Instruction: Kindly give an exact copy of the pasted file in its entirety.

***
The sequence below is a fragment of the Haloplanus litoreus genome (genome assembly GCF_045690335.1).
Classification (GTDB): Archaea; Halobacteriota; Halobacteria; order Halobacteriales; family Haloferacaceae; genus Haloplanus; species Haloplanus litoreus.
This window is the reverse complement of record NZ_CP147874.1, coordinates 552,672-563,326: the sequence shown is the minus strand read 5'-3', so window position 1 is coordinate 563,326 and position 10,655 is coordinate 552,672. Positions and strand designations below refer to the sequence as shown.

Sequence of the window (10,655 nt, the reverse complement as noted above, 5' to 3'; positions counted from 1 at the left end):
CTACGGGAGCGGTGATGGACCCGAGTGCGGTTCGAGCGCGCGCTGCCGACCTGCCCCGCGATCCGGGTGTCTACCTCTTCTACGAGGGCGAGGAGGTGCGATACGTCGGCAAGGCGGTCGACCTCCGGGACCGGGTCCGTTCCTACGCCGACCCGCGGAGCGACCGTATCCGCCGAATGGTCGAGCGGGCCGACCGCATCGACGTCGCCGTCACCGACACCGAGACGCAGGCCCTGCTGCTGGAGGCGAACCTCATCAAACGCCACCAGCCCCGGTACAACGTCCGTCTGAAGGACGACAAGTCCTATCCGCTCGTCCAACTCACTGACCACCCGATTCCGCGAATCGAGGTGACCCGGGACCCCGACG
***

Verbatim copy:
The sequence below is a fragment of the Haloplanus litoreus genome (genome assembly GCF_045690335.1).
Classification (GTDB): Archaea; Halobacteriota; Halobacteria; order Halobacteriales; family Haloferacaceae; genus Haloplanus; species Haloplanus litoreus.
This window is the reverse complement of record NZ_CP147874.1, coordinates 552,672-563,326: the sequence shown is the minus strand read 5'-3', so window position 1 is coordinate 563,326 and position 10,655 is coordinate 552,672. Positions and strand designations below refer to the sequence as shown.

Sequence of the window (10,655 nt, the reverse complement as noted above, 5' to 3'; positions counted from 1 at the left end):
CTACGGGAGCGGTGATGGACCCGAGTGCGGTTCGAGCGCGCGCTGCCGACCTGCCCCGCGATCCGGGTGTCTACCTCTTCTACGAGGGCGAGGAGGTGCGATACGTCGGCAAGGCGGTCGACCTCCGGGACCGGGTCCGTTCCTACGCCGACCCGCGGAGCGACCGTATCCGCCGAATGGTCGAGCGGGCCGACCGCATCGACGTCGCCGTCACCGACACCGAGACGCAGGCCCTGCTGCTGGAGGCGAACCTCATCAAACGCCACCAGCCCCGGTACAACGTCCGTCTGAAGGACGACAAGTCCTATCCGCTCGTCCAACTCACTGACCACCCGATTCCGCGAATCGAGGTGACCCGGGACCCCGACG